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September 10, 2019

Lead(H)er: Maya Prosor, Vice President of Business Development at Lemonade

Insurance isn’t necessarily the most exciting industry⁠—just ask anyone actually working in it. 

“It’s the best conversation killer,” joked Maya Prosor, Vice President of Business Development at Lemonade, which provides homeowner’s and renter’s insurance. “When people at parties ask what I do and I tell them I’m an insurance agent, they back away very slowly.” 

Prosor began her career in tech, as an account manager and later senior director and associate vice president at Powermat, before joining Lemonade. While the company has a strong tech focus, it was the leadership of its co-founders that convinced her to join. 

When former Powermat president Daniel Schreiber left that company to found Lemonade, Prosor was intrigued by the idea. She knew that she and Schreiber worked well together, and when he brought on his cofounder Shai Wininger, the cofounder of Fiverr, Prosor knew the company would soon be doing big things.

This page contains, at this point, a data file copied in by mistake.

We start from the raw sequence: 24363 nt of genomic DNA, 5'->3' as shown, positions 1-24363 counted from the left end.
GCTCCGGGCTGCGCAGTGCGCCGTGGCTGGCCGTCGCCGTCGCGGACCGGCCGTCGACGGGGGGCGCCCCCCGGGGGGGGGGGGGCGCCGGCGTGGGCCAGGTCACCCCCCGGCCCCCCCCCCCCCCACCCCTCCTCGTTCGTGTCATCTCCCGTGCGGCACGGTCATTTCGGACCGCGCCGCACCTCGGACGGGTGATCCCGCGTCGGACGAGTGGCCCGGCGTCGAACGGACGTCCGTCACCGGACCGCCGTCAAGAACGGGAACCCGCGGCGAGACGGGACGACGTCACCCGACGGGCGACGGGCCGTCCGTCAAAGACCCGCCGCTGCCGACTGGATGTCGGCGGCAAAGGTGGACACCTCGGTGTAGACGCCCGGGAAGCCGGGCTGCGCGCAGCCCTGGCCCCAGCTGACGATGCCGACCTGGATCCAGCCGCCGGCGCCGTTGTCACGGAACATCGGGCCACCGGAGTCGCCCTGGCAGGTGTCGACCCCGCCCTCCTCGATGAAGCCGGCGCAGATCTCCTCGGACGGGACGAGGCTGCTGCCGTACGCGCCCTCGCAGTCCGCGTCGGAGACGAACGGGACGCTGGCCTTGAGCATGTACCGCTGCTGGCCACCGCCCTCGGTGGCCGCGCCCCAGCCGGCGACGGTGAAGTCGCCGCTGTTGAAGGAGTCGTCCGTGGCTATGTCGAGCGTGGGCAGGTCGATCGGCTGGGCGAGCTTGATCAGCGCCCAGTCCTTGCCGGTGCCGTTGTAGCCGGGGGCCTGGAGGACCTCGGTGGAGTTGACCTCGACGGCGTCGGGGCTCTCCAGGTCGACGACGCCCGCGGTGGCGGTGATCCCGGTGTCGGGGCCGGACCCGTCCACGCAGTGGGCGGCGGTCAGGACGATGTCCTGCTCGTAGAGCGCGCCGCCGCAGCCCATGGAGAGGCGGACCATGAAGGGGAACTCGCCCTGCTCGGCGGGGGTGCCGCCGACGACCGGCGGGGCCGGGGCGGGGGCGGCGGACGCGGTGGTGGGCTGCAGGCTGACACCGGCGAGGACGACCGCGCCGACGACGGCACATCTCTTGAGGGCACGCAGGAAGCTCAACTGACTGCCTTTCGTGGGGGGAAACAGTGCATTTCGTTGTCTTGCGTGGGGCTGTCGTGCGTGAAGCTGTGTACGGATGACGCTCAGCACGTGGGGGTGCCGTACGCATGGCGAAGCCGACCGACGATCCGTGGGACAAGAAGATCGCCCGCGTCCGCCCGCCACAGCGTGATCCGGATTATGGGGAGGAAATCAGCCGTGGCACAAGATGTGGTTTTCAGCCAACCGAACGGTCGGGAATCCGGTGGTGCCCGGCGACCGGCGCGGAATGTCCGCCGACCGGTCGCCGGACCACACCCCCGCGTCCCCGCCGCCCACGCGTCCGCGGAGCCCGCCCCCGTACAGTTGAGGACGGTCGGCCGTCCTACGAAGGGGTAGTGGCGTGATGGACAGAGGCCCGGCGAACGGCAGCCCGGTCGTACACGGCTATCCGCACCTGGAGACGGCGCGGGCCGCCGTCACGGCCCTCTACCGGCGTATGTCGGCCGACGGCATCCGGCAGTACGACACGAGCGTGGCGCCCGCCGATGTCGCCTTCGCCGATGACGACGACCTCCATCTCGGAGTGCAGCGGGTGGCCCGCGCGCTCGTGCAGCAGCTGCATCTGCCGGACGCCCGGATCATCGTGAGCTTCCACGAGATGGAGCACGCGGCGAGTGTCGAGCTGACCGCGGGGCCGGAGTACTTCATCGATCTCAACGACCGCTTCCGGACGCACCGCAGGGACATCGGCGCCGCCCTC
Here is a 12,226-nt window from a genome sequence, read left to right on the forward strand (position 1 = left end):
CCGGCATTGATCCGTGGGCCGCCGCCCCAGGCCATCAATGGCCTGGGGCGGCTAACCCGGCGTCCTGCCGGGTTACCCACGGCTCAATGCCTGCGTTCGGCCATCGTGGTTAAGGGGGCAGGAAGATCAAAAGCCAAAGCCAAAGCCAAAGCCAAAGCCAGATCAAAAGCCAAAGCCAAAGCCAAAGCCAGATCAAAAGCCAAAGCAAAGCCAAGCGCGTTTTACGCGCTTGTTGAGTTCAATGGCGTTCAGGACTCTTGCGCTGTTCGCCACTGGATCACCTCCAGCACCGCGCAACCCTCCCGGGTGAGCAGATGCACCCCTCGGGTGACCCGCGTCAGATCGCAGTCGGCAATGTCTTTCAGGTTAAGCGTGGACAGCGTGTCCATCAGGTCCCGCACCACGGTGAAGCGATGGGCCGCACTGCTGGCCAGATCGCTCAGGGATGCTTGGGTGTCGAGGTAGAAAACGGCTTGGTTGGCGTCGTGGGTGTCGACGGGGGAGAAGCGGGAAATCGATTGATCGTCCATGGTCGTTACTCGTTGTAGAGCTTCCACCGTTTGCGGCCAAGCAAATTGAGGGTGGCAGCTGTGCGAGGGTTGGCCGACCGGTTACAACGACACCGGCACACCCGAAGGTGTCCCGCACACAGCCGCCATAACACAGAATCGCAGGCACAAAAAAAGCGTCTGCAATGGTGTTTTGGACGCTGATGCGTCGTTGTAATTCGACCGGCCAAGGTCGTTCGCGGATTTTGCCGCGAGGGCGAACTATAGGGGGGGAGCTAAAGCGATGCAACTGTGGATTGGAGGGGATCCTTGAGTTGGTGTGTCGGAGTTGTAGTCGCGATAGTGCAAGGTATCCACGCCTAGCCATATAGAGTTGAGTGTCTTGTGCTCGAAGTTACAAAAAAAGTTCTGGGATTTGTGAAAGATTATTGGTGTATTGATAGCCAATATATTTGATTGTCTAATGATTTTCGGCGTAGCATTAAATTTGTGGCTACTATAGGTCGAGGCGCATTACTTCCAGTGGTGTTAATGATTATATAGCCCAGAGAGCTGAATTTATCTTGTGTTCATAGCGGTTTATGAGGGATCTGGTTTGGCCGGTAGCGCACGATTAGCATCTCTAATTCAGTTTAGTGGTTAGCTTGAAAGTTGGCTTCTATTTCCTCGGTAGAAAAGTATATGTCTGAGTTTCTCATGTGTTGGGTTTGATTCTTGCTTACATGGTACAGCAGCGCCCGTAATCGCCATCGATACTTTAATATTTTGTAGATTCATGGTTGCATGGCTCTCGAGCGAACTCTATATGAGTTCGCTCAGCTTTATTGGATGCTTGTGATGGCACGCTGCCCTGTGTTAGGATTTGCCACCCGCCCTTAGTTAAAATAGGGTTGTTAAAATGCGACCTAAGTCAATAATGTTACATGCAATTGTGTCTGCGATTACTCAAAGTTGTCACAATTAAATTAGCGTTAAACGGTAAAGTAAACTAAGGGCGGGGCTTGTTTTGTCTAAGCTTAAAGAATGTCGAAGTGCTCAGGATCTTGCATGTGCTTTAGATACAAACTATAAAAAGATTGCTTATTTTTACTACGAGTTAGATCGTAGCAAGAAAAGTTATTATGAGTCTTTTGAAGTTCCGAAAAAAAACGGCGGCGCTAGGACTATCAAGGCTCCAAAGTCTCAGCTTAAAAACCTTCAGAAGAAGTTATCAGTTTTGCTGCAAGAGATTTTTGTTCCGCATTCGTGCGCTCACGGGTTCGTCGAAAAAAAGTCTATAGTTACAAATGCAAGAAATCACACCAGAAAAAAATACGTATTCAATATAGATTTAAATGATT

“There wasn’t a lot to go on when I joined,” said Prosor. “It was about putting my belief in Daniel and Shai, and recognizing how their ideas solidified my belief that we were going to be building something really big eventually.” 

In the early days, Prosor checked in with herself every so often to ask whether she felt she was in the right place. Thanks to the daily challenges of building partnerships with coworkers and customers, being surrounded by colleagues from diverse industries and backgrounds, and the knowledge that Lemonade truly could make the world a better place, the answer was a resounding “yes.”